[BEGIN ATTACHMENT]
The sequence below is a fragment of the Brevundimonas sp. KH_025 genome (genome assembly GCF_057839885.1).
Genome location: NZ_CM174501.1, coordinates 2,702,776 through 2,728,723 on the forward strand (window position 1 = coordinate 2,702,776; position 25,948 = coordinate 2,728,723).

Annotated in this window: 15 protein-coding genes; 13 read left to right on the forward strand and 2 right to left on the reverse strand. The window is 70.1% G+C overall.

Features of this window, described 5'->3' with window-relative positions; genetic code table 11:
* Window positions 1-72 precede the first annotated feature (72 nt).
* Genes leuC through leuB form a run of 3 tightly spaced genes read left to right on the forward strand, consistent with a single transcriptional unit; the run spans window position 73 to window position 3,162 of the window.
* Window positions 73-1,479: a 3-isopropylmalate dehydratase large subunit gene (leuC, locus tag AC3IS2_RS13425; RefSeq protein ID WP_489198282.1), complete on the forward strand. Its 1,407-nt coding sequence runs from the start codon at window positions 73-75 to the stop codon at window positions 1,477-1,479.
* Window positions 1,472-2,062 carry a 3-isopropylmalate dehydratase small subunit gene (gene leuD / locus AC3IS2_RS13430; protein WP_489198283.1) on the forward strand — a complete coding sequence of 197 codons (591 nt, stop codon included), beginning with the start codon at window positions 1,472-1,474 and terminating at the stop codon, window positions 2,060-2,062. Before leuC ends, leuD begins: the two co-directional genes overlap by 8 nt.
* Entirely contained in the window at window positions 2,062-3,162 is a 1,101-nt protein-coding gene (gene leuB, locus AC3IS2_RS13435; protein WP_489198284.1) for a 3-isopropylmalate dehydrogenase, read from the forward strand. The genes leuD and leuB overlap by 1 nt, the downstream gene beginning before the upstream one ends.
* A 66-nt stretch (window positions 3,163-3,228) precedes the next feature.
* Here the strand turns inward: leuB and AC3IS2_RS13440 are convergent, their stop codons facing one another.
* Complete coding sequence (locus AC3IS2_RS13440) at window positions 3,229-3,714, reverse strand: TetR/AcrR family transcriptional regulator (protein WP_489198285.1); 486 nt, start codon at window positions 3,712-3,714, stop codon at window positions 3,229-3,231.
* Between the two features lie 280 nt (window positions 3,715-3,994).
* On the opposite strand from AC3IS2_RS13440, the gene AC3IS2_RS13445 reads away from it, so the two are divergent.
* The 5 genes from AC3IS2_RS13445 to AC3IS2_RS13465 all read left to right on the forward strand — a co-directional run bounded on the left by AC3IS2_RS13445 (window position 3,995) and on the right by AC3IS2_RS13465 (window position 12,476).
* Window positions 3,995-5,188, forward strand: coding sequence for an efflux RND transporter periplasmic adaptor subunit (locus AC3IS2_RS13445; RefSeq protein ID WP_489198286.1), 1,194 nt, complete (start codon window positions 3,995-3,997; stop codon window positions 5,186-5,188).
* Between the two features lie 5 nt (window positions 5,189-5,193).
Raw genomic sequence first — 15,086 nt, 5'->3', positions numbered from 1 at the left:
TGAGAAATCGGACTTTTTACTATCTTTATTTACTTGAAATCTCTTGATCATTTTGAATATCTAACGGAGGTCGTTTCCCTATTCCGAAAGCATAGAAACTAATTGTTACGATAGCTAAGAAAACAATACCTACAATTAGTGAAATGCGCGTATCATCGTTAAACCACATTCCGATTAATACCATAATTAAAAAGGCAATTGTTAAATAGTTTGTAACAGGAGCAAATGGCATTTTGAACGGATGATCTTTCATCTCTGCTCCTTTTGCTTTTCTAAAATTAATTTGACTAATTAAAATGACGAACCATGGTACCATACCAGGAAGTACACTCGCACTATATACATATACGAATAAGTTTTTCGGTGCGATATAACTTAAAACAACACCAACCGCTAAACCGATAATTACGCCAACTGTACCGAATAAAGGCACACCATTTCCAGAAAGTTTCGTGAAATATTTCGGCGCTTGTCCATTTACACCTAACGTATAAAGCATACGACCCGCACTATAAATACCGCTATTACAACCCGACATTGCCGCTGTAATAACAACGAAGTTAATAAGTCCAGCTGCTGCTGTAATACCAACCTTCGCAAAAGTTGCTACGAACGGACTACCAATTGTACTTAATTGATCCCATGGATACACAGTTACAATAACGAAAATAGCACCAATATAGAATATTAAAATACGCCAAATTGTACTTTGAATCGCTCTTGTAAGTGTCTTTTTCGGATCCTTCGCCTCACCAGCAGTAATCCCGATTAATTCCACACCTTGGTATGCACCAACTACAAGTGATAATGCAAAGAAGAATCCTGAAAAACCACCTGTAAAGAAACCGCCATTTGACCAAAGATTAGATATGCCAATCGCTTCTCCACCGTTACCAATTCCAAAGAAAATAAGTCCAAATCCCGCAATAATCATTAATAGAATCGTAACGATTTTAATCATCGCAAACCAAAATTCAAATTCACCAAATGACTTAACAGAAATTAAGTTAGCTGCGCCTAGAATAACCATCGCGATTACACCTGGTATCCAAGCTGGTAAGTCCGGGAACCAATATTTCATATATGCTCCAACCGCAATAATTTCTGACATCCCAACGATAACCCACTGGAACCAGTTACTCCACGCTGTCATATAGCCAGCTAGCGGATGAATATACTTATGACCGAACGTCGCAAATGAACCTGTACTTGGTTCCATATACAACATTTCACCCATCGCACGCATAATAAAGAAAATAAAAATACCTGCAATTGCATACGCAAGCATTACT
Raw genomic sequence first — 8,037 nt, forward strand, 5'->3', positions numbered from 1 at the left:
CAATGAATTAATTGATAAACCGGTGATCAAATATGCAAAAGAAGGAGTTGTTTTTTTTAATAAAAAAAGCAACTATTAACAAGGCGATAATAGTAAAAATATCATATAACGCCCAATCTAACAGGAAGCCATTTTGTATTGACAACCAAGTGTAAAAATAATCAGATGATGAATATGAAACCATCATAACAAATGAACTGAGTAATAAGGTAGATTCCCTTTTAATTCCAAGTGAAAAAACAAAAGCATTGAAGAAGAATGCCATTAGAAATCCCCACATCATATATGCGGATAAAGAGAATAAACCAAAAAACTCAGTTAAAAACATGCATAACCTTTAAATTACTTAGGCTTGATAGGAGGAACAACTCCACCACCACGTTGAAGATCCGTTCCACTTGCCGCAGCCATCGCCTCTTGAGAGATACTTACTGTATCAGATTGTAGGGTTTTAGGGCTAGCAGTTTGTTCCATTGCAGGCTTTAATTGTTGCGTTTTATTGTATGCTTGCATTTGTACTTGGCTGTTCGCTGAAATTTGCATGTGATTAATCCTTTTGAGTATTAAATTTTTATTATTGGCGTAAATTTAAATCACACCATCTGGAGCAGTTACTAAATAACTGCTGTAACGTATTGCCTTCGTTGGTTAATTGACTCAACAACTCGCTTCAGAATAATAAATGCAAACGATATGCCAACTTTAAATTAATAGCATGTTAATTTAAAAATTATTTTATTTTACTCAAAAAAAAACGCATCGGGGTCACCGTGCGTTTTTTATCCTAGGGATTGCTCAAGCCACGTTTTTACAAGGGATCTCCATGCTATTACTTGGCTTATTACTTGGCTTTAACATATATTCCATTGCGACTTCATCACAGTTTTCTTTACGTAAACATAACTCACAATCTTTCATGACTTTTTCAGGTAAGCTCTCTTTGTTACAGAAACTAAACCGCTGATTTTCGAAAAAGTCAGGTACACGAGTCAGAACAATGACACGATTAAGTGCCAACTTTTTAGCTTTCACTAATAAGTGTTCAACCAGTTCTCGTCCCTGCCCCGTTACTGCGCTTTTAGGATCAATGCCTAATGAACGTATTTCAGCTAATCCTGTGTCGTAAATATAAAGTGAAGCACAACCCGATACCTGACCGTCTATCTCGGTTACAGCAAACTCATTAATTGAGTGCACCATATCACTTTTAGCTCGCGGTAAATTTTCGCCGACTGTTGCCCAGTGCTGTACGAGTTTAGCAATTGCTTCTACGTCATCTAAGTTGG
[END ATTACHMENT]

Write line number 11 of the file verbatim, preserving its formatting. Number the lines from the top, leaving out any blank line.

* Here the strand turns inward: leuB and AC3IS2_RS13440 are convergent, their stop codons facing one another.